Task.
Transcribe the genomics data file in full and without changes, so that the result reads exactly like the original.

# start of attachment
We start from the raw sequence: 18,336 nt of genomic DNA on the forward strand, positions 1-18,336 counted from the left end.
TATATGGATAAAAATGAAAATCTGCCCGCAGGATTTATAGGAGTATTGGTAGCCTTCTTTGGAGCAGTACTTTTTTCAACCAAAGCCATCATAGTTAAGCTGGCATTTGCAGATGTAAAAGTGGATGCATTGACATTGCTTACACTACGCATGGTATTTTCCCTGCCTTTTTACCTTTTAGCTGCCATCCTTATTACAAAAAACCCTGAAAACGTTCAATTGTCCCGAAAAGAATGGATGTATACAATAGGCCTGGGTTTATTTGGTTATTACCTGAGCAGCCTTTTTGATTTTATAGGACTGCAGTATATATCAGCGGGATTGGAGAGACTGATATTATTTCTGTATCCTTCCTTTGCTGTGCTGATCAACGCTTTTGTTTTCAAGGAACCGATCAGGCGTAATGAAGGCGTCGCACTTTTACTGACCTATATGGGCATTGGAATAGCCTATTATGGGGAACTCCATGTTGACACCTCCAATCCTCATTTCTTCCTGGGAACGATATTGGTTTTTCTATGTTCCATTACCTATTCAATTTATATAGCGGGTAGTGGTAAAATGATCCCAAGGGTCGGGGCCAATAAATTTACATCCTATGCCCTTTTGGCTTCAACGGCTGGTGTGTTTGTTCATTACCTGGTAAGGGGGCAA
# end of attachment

We start from the raw sequence: 18,336 nt of genomic DNA on the forward strand, positions 1-18,336 counted from the left end.
TATATGGATAAAAATGAAAATCTGCCCGCAGGATTTATAGGAGTATTGGTAGCCTTCTTTGGAGCAGTACTTTTTTCAACCAAAGCCATCATAGTTAAGCTGGCATTTGCAGATGTAAAAGTGGATGCATTGACATTGCTTACACTACGCATGGTATTTTCCCTGCCTTTTTACCTTTTAGCTGCCATCCTTATTACAAAAAACCCTGAAAACGTTCAATTGTCCCGAAAAGAATGGATGTATACAATAGGCCTGGGTTTATTTGGTTATTACCTGAGCAGCCTTTTTGATTTTATAGGACTGCAGTATATATCAGCGGGATTGGAGAGACTGATATTATTTCTGTATCCTTCCTTTGCTGTGCTGATCAACGCTTTTGTTTTCAAGGAACCGATCAGGCGTAATGAAGGCGTCGCACTTTTACTGACCTATATGGGCATTGGAATAGCCTATTATGGGGAACTCCATGTTGACACCTCCAATCCTCATTTCTTCCTGGGAACGATATTGGTTTTTCTATGTTCCATTACCTATTCAATTTATATAGCGGGTAGTGGTAAAATGATCCCAAGGGTCGGGGCCAATAAATTTACATCCTATGCCCTTTTGGCTTCAACGGCTGGTGTGTTTGTTCATTACCTGGTAAGGGGGCAA